2018 Maryland election results

Patrick Vincenti

Patrick Vincenti
  • Republican
  • Age: 64
  • Residence: Churchville

About Patrick Vincenti


Havre de Grace High School Class of 1972 Harford Leadership Academy Class of 2015 University of Maryland Academy of Excellence in Governance Class of 2017 University of Maryland EMT Class 1974


Baker, Bel Air Bakery 1972-1986 Owner, Vincenti Decoys 1970 – Part time – – Full Time 1986-Present Havre de Grace Decoy Museum 1989-Present –Board President for 9 years Treasurer, R. Madison Mitchell Endowment Trust 1992-Present Member, Rotary Club of Aberdeen 2015-Present Member, Society of Italian-American Businessmen 2017 – Present


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Glassman record
What do you consider the greatest accomplishments and failings of the Glassman administration?
Vincenti: The accomplishments of the Glassman Administration include restoring the fund balance to nearly $20 Million, reducing the debt and directing all new revenue and savings toward to salary increases for teachers, deputies, correctional officers and county workers after being flat funded for 6-7 years. This current administration continues to be a strong advocate for public safety and our school system. This can be seen by the new Havre de Grace Middle/High School project and fencing off new revenue for special needs buses and technology for Harford County Public Schools. More recently, an additional $1.3 Million funding for additional School Resource Officers (SROs) has been announced for the FY19 Budget. While the Glassman Administration continues to be fiscally responsible, in my opinion we have missed opportunities to reinvest and revitalize the Route 40 Corridor.
Does Harford County have adequate resources to meet its needs, particularly in the funding of public schools and law enforcement?
Vincenti: I’m proud to be a member of the current County Council which has approved the past three budgets of the Glassman Administration. These budgets have taken steps to correct the pay scales for our teachers and law enforcement. After being flat funded for 6-7 years, 85% of all new revenue and savings has gone for salary increases for our teachers, deputies and county workers. Harford County has always met the Maintenance of Effort for our students but for the past 3 years, we have gone over and above. Along with this effort the county has been able to provide for funding for special needs buses and technology upgrades for our public schools, and more recently announced the funding for School Resource Officers in all middle schools across the county.
Land use
Have the county’s land use policies adequately balanced growth and the preservation of existing communities and agricultural land?
Vincenti: The purpose of Harford NEXT (Master Plan) was to address those concerns and needs while planning for smart growth and address areas such as mobility, rural communities, environmental stewardship, walking trails, and commercial development. The Master Plan directs growth along our corridors where the infrastructure exists or can be enhanced while also allowing for open space and agricultural preservation. Harford County is within the top 10 nationally for agricultural land preservation with over 50,000 acres across the county preserved.
How do you rate the county’s efforts to fight opioid addiction overdoses? What else, if anything, should the county be doing to combat the epidemic?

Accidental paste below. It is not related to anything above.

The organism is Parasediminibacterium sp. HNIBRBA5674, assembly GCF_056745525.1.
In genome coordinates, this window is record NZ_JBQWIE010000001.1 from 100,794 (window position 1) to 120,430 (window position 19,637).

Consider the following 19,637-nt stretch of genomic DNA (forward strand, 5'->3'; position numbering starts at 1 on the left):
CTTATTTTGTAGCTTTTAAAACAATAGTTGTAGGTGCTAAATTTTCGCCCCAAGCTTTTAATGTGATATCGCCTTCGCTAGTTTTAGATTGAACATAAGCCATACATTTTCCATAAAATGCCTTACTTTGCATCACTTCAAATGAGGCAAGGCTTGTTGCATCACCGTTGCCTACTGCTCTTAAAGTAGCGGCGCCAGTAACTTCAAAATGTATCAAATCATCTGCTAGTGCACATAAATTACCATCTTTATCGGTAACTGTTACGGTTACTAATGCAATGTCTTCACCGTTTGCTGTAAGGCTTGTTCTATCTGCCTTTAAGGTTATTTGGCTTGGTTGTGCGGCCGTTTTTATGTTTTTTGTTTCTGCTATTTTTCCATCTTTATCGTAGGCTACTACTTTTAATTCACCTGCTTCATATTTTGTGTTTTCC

Vincenti: In Harford County we have many community partners and professionals working with the Glassman administration to combat the issue of opioid and heroin use from all angles and I remain dedicated to assist them in any way that I can. Among other tools, Harford County Health Department and the Office of Drug Control Policy are working to provide our citizens with education and prevention measures. Along with public outreach efforts, these departments have received approximately $500,000 in various funding to establish a crisis center equipped with overnight beds to assist residents of Harford County in fighting this epidemic.
Sherrif's office
How would you characterize the relationship between the Harford County Sheriff’s Office and the communities it serves? Are any reforms necessary?
Vincenti: I believe by the Harford County Sheriff’s Office holding Public Outreach forums such as the Town Hall for School Public Safety and working with various groups and organizations is beneficial to our community and shows a positive relationship with the public. It works well when our County Executive, Sheriff, Municipal Law Enforcement agencies and School Superintendent and Community Leaders come together to answer questions and address concerns the public may have.
The Glassman administration is trying to lead Harford County’s formerly all-volunteer fire and emergency medical services to more a professional organization with more paid personnel. How do you rate the county’s effort and what should have or could have done differently in this controversial transformation?
Vincenti: We appreciate the service our volunteers provide us each and every day. Any given night, they can be awakened at 2:00AM or 3:00AM to respond to the needs of our citizens. A great number of our volunteers have served Harford County for many years and they are aging. In order to attract younger volunteers, we need to do more to assist our fire companies in their recruitment and retention efforts. My understanding of the new County Medic units is that they exist to assist our volunteer companies in responding to the high call volumes they are receiving, especially during the work hours. In no way will this replace our volunteer service. Without our volunteers, the citizens of Harford County would need nearly $80 Million per year to fund a paid Fire and EMS service.

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